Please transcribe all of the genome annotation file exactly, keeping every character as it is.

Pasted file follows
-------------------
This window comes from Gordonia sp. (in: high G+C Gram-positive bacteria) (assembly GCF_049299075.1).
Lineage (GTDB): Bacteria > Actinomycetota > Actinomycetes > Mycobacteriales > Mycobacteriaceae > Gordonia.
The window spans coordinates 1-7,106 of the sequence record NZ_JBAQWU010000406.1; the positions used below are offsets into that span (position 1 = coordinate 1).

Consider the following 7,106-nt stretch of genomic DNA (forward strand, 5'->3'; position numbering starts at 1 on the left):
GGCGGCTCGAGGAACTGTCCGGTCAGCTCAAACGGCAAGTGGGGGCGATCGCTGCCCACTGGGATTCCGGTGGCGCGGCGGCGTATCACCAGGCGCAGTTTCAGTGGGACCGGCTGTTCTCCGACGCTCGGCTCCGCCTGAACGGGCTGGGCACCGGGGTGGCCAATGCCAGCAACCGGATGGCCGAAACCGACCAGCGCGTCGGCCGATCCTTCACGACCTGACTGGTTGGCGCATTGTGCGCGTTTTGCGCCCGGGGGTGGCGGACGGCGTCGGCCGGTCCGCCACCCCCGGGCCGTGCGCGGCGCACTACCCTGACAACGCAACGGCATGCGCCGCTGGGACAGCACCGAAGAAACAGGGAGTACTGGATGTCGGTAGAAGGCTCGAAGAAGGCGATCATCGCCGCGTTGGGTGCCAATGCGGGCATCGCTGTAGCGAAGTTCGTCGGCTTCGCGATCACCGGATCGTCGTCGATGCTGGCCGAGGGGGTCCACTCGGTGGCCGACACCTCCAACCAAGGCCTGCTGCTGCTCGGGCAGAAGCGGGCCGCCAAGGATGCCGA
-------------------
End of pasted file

This window comes from Gordonia sp. (in: high G+C Gram-positive bacteria) (assembly GCF_049299075.1).
Lineage (GTDB): Bacteria > Actinomycetota > Actinomycetes > Mycobacteriales > Mycobacteriaceae > Gordonia.
The window spans coordinates 1-7,106 of the sequence record NZ_JBAQWU010000406.1; the positions used below are offsets into that span (position 1 = coordinate 1).

Consider the following 7,106-nt stretch of genomic DNA (forward strand, 5'->3'; position numbering starts at 1 on the left):
GGCGGCTCGAGGAACTGTCCGGTCAGCTCAAACGGCAAGTGGGGGCGATCGCTGCCCACTGGGATTCCGGTGGCGCGGCGGCGTATCACCAGGCGCAGTTTCAGTGGGACCGGCTGTTCTCCGACGCTCGGCTCCGCCTGAACGGGCTGGGCACCGGGGTGGCCAATGCCAGCAACCGGATGGCCGAAACCGACCAGCGCGTCGGCCGATCCTTCACGACCTGACTGGTTGGCGCATTGTGCGCGTTTTGCGCCCGGGGGTGGCGGACGGCGTCGGCCGGTCCGCCACCCCCGGGCCGTGCGCGGCGCACTACCCTGACAACGCAACGGCATGCGCCGCTGGGACAGCACCGAAGAAACAGGGAGTACTGGATGTCGGTAGAAGGCTCGAAGAAGGCGATCATCGCCGCGTTGGGTGCCAATGCGGGCATCGCTGTAGCGAAGTTCGTCGGCTTCGCGATCACCGGATCGTCGTCGATGCTGGCCGAGGGGGTCCACTCGGTGGCCGACACCTCCAACCAAGGCCTGCTGCTGCTCGGGCAGAAGCGGGCCGCCAAGGATGCCGA